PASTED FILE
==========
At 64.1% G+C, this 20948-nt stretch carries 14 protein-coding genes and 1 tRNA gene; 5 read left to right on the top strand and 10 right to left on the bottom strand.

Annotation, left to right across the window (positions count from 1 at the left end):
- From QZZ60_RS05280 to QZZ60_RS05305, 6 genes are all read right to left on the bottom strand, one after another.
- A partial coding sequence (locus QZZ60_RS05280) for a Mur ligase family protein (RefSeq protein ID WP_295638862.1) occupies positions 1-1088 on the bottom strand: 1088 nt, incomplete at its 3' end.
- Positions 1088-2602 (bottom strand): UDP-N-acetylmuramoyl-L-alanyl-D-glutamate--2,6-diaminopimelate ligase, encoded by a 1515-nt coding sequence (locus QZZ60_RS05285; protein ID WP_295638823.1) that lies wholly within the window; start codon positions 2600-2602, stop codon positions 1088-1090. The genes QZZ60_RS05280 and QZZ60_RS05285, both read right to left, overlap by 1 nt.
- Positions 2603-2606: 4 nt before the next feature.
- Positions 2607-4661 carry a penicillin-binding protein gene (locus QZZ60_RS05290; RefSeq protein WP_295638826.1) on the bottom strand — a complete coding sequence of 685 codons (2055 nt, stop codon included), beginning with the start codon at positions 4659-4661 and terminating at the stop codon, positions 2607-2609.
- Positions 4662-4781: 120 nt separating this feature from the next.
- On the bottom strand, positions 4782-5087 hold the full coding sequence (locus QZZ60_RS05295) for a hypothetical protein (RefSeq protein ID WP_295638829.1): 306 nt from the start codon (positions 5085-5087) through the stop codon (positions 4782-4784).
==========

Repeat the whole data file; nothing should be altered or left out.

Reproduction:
At 64.1% G+C, this 20948-nt stretch carries 14 protein-coding genes and 1 tRNA gene; 5 read left to right on the top strand and 10 right to left on the bottom strand.

Annotation, left to right across the window (positions count from 1 at the left end):
- From QZZ60_RS05280 to QZZ60_RS05305, 6 genes are all read right to left on the bottom strand, one after another.
- A partial coding sequence (locus QZZ60_RS05280) for a Mur ligase family protein (RefSeq protein ID WP_295638862.1) occupies positions 1-1088 on the bottom strand: 1088 nt, incomplete at its 3' end.
- Positions 1088-2602 (bottom strand): UDP-N-acetylmuramoyl-L-alanyl-D-glutamate--2,6-diaminopimelate ligase, encoded by a 1515-nt coding sequence (locus QZZ60_RS05285; protein ID WP_295638823.1) that lies wholly within the window; start codon positions 2600-2602, stop codon positions 1088-1090. The genes QZZ60_RS05280 and QZZ60_RS05285, both read right to left, overlap by 1 nt.
- Positions 2603-2606: 4 nt before the next feature.
- Positions 2607-4661 carry a penicillin-binding protein gene (locus QZZ60_RS05290; RefSeq protein WP_295638826.1) on the bottom strand — a complete coding sequence of 685 codons (2055 nt, stop codon included), beginning with the start codon at positions 4659-4661 and terminating at the stop codon, positions 2607-2609.
- Positions 4662-4781: 120 nt separating this feature from the next.
- On the bottom strand, positions 4782-5087 hold the full coding sequence (locus QZZ60_RS05295) for a hypothetical protein (RefSeq protein ID WP_295638829.1): 306 nt from the start codon (positions 5085-5087) through the stop codon (positions 4782-4784).